Archives for the month of: March, 2012

What is pink slime?

Eliza Barclay - "Why 'Pink Slime' Isn't That Different From Other Meat Products"It is a mixture of ground beef and other beef-based food additives.

“…is cheap meat filler made from beef scraps, really is made from beef and therefore doesn’t need to be listed as a separate ingredient.” –Washington Post

“She [Jill Riley, senior VP at the American Meat Institute] explained that the product, primarily used in ground beef, is inspected and regulated by the USDA daily.” –Fox News

“That lean finely textured beef gets blended into other ground beef, so where one hamburger patty contains the product, another might not. Any given final beef product sent to schools is composed of no more than 15 percent lean finely textured beef, he said.” –Huffington Post

Why is this important?

Well, it has been recently brought to the attention that Americans are consuming “pink slime” in their average beef consumptions. Concerns were specifically raised when it was speculated that this “pink slime” was fed to the children during lunchtime. Washington Post reports that “… it was difficult for schools to know whether the beef they bought had it or not.”

“While the U.S. Agriculture Department says the filler is safe to eat, this has not stopped a campaign by food activists…” –Reuters

It seems like there is a disagreement of “pink slime”  between the consumers and the United States Department of Agriculture.

“The politicians who plan to tour the plant — including Texas Gov. Rick Perry, Iowa Gov. Terry Branstad, Kansas Gov. Sam Brownback, Nebraska Lt. Gov. Rick Sheehy and South Dakota Lt. Gov. Matt Michels — all agree with the industry view that pink slime has been unfairly maligned and mislabeled.” –Associated Press, by Josh Funk via Yahoo News.

However, as media and news broadcaster overexert actual reports, there could be an over-exaggeration of the topic. There are pictures (infographs) on various websites, TV cooking shows (TLC), and other mass media portraying “pink slime” as garbage and highly dangerous. However, the USDA released a press report stating that they will review and add additional choices for beef productions in the upcoming school year. Also, “USDA continues to affirm the safety of Lean Finely Textured Beef product for all consumers and urges customers to consult science based information on the safety and quality of this product. Lean Finely Textured Beef is a meat product derived from a process which separates fatty pieces from beef trimmings to reduce the overall fat content.” – USDA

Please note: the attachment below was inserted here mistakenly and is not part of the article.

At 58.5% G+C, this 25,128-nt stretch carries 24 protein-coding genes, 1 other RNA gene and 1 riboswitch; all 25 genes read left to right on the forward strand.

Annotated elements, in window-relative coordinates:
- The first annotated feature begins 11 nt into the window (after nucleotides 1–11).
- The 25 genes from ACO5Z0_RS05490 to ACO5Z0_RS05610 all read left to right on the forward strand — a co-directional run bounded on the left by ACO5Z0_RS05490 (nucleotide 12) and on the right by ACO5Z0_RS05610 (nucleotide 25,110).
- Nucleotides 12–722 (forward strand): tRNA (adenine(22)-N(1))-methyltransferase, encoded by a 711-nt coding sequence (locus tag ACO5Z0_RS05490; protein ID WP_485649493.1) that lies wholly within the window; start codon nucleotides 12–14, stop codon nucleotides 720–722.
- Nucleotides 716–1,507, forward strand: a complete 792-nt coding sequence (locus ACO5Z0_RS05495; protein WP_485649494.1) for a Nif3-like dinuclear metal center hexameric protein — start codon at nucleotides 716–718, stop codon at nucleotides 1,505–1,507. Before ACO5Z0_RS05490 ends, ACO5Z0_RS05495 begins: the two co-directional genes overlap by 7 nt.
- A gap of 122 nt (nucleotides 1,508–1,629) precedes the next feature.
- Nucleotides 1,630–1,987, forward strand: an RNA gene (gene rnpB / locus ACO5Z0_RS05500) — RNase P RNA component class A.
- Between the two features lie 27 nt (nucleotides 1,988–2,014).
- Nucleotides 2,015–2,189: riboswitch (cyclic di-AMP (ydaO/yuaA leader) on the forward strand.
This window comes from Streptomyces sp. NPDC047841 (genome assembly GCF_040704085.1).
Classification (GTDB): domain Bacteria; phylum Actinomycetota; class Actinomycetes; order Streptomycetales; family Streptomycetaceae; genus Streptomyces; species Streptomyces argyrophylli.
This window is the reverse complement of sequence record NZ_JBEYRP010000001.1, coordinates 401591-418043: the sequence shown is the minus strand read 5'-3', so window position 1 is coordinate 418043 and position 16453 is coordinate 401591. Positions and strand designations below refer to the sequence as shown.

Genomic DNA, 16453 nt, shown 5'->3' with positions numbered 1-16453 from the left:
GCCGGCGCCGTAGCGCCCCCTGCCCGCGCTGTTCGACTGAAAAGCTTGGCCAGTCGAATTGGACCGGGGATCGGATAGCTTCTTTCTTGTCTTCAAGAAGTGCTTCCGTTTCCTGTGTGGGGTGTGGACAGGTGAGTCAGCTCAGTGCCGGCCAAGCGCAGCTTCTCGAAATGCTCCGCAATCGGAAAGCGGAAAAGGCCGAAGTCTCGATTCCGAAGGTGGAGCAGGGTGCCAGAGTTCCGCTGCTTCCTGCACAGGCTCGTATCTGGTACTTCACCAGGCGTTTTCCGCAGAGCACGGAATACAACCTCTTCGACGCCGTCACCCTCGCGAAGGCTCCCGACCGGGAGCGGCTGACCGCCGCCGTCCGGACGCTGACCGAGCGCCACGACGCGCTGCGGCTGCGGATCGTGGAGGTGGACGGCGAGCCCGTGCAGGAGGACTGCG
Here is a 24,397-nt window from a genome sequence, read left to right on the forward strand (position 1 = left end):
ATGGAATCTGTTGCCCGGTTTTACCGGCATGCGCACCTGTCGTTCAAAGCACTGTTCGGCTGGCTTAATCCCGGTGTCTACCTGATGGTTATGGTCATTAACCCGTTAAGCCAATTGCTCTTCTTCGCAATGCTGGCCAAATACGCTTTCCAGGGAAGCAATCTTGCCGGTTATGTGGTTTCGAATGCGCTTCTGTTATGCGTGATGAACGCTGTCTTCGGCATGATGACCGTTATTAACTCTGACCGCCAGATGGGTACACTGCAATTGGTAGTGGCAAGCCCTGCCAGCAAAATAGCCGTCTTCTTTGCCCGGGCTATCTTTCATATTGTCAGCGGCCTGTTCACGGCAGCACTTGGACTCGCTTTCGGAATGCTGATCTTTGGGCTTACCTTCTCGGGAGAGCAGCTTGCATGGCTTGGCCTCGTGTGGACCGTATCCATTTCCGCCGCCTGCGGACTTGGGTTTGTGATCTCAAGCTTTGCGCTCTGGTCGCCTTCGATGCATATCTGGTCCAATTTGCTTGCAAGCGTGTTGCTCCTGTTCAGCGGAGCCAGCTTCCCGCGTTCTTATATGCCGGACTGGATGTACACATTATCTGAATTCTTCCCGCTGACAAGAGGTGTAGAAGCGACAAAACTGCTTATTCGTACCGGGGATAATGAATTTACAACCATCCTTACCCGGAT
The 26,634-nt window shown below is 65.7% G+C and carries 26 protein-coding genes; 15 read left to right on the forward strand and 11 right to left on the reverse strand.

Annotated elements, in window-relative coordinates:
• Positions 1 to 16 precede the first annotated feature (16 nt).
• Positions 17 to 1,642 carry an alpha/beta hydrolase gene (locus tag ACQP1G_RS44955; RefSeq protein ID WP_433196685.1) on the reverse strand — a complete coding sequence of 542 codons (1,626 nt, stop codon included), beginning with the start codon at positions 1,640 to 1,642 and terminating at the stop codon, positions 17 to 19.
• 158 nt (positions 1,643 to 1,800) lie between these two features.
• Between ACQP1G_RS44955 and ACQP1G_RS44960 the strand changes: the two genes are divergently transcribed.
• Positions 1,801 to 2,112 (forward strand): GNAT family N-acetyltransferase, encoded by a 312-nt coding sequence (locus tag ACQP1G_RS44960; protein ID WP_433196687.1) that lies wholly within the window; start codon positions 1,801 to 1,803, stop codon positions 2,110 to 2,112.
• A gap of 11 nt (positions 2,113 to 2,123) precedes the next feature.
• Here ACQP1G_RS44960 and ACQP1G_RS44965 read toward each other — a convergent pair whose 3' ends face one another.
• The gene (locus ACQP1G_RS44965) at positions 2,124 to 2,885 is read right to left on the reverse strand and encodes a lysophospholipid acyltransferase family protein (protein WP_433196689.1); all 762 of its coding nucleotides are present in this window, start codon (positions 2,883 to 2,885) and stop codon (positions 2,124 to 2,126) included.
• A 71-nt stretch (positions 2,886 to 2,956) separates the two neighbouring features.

Reporter Susan Jones from CNS news writes, that “The law said all cigarette packages must carry one of the nine new warnings starting in September 2012.”

I then checked the U.S. Food and Drug Administration website to see that they have listed a timeline of when they think this law can be implemented.

“September 22, 2012* – Cigarettes for sale or distribution in the United States can no longer be manufactured or advertised without the new cigarette health warnings” —FDA

But wait, did you see the asterisk next to the date? Clearly, I have overlooked at the little “star” that is next to “September 22, 2012*” From my previous post and from several other news such as Thomas Reuters, I had undeniably overlooked at the asterisk on the FDA website.

*The implementation date is uncertain, due to ongoing proceedings in the case of R.J. Reynolds Tobacco Co. v. U.S. Food and Drug Administration, No. 11-1482 (D.D.C.), on appeal, No. 11-5332 (D.C. Cir.).

The date is uncertain because of the continuous battle between the tobacco companies and FDA. Reporter Brett Norman from POLITICO states that “The Justice Department has appealed both rulings, and oral arguments on the injunction are scheduled for April 10 before the D.C. Court of Appeals.”

Cincinnati Federal Appeals Court ruled on March 19th that warning labels on cigarette packages does not violate the U.S. Constitution’s free speech reported by Bloomberg and TIME. You can also read about it in Joe Palazzolo’s blog (The Wall Street Journal).

The U.S. Food and Drug Administration announces that starting in September of 2012, the FDA will be allowed to post warning labels by printing pictures onto the cigarette packages. You can view the final selection of nine images on the FDA website that will be soon to be seen on cigarette packages starting September this year.

In order to refresh your memory about cigarette warning labels, check out the video posted below for a quick summary of what the U.S. Food and Drug Administration is trying to accomplish. This youtube video is presented by Associated Press. The content of the video is informative and correctly outlines the beginning stages of implementing warning labels on cigarette packages. You can also refer to one of my first posts about the warning labels HERE.

Now that you have a general idea of what the Food and Drug Administration is trying to accomplish, the video below is another brief clip reported by NewsyScience in regards to the current situation of the warning labels. The NewsyScience youtube channel accurately describes and informs the viewers the present state of what is happening to the warning labels. The proposed idea of printing gruesome images onto the cigarette packages was blocked by U.S. District Judge Richard Leon in District of Columbia on February 29, 2012,. He explains to TheHuffingtonPost that “federal mandate to put the images, which include a sewn-up corpse of a smoker and a picture of diseased lungs, on cigarette packs violates the free speech amendment to the Constitution.” However, this case is being pending before the U.S. 6th Circuit Court of Appeals in Cincinnati.

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